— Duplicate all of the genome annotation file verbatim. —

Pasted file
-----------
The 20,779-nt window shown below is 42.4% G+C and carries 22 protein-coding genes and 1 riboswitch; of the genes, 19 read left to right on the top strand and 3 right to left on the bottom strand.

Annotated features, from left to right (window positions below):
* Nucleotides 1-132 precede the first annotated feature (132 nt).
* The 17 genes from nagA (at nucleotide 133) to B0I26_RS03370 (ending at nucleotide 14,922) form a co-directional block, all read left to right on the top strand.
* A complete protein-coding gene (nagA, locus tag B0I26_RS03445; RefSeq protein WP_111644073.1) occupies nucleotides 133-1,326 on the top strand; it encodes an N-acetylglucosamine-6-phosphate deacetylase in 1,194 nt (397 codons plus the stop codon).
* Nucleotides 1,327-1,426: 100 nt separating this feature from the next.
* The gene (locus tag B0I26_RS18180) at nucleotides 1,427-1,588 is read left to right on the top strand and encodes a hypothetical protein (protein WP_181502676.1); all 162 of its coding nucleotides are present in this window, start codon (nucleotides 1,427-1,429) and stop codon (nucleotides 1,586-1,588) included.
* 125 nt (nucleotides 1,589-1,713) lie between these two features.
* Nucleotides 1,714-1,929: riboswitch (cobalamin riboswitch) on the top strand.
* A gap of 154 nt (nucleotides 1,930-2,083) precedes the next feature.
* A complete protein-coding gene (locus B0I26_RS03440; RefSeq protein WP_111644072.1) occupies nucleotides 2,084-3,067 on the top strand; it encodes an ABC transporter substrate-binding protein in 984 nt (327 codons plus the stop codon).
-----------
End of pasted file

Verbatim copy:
The 20,779-nt window shown below is 42.4% G+C and carries 22 protein-coding genes and 1 riboswitch; of the genes, 19 read left to right on the top strand and 3 right to left on the bottom strand.

Annotated features, from left to right (window positions below):
* Nucleotides 1-132 precede the first annotated feature (132 nt).
* The 17 genes from nagA (at nucleotide 133) to B0I26_RS03370 (ending at nucleotide 14,922) form a co-directional block, all read left to right on the top strand.
* A complete protein-coding gene (nagA, locus tag B0I26_RS03445; RefSeq protein WP_111644073.1) occupies nucleotides 133-1,326 on the top strand; it encodes an N-acetylglucosamine-6-phosphate deacetylase in 1,194 nt (397 codons plus the stop codon).
* Nucleotides 1,327-1,426: 100 nt separating this feature from the next.
* The gene (locus tag B0I26_RS18180) at nucleotides 1,427-1,588 is read left to right on the top strand and encodes a hypothetical protein (protein WP_181502676.1); all 162 of its coding nucleotides are present in this window, start codon (nucleotides 1,427-1,429) and stop codon (nucleotides 1,586-1,588) included.
* 125 nt (nucleotides 1,589-1,713) lie between these two features.
* Nucleotides 1,714-1,929: riboswitch (cobalamin riboswitch) on the top strand.
* A gap of 154 nt (nucleotides 1,930-2,083) precedes the next feature.
* A complete protein-coding gene (locus B0I26_RS03440; RefSeq protein WP_111644072.1) occupies nucleotides 2,084-3,067 on the top strand; it encodes an ABC transporter substrate-binding protein in 984 nt (327 codons plus the stop codon).